Why Kenya needs to reorient its economy

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This article first appeared in my column with the Business Daily on January 24, 2016

Kenya is an import economy and the country’s journey as an import economy has made key flaws of this economic orientation evident. One clear problem is having a chronic and substantial Current Account Deficit, secondly government has to be hawk eyed about KES depreciation to keep import bills manageable, thirdly the country is unable to generate forex to pay foreign-denominated debt and finally Kenya’s import economy exacerbates the country’s unemployment problem. How? Well as an import economy we are essentially exporting jobs by hiring people from other countries to make goods for us to purchase.

Thus there is reason for a serious conversation to be had on how to reorient the economy to be one driven by exports, and not the export of raw commodities, but manufactured goods. If Kenya becomes a net exporter of raw commodities be they agricultural commodities or fuels and metals, the country will simply fall into the resource trap in which so many African countries find themselves where they cannot and do not determine the value of the commodities they export and thus fall victim to fluctuating commodity prices. Export orientation rooted in industry and manufacturing is a means of avoiding this trap and will allow the country to have greater control of the pricing of exported goods.

(source: https://conceptdraw.com/a1704c3/p10/preview/640/pict—business—vector-stencils-library.png–diagram-flowchart-example.png)

Further, export orientation is advantageous because momentum will shift from having a CAD to a Current Account Surplus, and this would be good news for several reasons. Not only would government be comfortable with the devaluation of the KES (where the momentum is at the moment), exports generate forex that government can not only use to build up reserves but also more easily pay off foreign denominated debt without having to go through the expensive headache of selling KES.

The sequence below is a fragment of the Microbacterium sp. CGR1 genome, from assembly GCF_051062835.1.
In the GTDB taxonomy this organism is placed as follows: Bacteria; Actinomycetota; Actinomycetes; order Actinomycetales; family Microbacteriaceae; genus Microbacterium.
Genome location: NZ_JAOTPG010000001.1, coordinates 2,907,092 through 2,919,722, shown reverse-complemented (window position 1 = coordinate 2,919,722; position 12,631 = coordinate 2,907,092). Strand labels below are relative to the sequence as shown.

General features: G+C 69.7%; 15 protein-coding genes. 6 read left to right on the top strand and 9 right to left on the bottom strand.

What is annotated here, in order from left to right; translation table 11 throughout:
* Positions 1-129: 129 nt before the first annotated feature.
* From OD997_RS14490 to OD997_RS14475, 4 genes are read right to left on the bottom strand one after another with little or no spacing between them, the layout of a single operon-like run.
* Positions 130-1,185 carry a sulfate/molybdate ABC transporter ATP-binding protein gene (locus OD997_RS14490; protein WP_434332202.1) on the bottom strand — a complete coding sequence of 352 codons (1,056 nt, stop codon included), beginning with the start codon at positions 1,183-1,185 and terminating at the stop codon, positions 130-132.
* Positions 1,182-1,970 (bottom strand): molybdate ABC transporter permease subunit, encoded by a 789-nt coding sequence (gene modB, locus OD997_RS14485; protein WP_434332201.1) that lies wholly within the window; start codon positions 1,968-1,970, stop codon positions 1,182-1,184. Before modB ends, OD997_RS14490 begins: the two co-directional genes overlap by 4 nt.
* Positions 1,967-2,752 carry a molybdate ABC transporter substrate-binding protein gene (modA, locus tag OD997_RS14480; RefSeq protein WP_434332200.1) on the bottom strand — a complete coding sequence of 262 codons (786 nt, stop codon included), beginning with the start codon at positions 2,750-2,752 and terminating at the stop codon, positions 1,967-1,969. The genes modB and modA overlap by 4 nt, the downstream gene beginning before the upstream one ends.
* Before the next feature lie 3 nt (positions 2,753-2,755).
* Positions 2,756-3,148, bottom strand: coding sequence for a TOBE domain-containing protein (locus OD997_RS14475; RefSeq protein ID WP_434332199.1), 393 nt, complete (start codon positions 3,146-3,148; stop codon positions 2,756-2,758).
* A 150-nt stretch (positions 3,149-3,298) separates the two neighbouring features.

Secondly, export orientation has, time and again, proven to be an effective means of pulling millions out of poverty. As a net exporter, a more serious dent can be made in Kenya’s unemployment problem as the country will be in a position where it is Kenyans being hired by companies locally to make goods for people in other countries. In the most simple terms, being a net goods exporter generally means you are a net job importer. This set-up is obviously a plus in not only putting Kenya’s labour market to good use, export orientation rooted in waged employment builds disposable income developing the local consumer market where more people have more money with which they can purchase more goods and services thereby fueling economic growth. Further, export orientation can be a useful risk mitigation technique as companies that export will have an easier time riding out fluctuations in the Kenyan economy and are more likely to stay in business.

(source: http://www.niras.com/~/media/images/niras-com/jobs/job-vacancies/job-vacancies-550×210.ashx)

Finally, as an export economy serving numerous external consumer markets, not only will it allow more companies to hire more people, targeting a massive external market is a much more effective strategy for generating sales and profits beyond the limited domestic market. As a result, Kenyan owners of businesses of all sizes can be in charge of profitable businesses that build their wealth and that of the country. This will also be good news for government because a larger number of profitable companies will translate into higher tax collection and revenue generation. Thus government will become more self-reliant in financing key development projects.

Clearly export orientation has its challenges; exporting comes with regulatory, commercial and financial challenges businesses would not have otherwise faced if they just focused on growing revenues in their domestic market. Further, as was seen in the 2008-09 financial crises, if external consumer markets are hit by financial troubles, it will affect exporters. However these are risks that can be mitigated. For example, government can provide more effective direction on the requirements of exports into various markets and with the private sector, help businesses to access the export finance they need to grow. Further, Kenyan companies can begin by focussing on export markets within Africa where the trend is consumer market growth.

 Anzetse Were is a development economist; anzetsew@gmail.com


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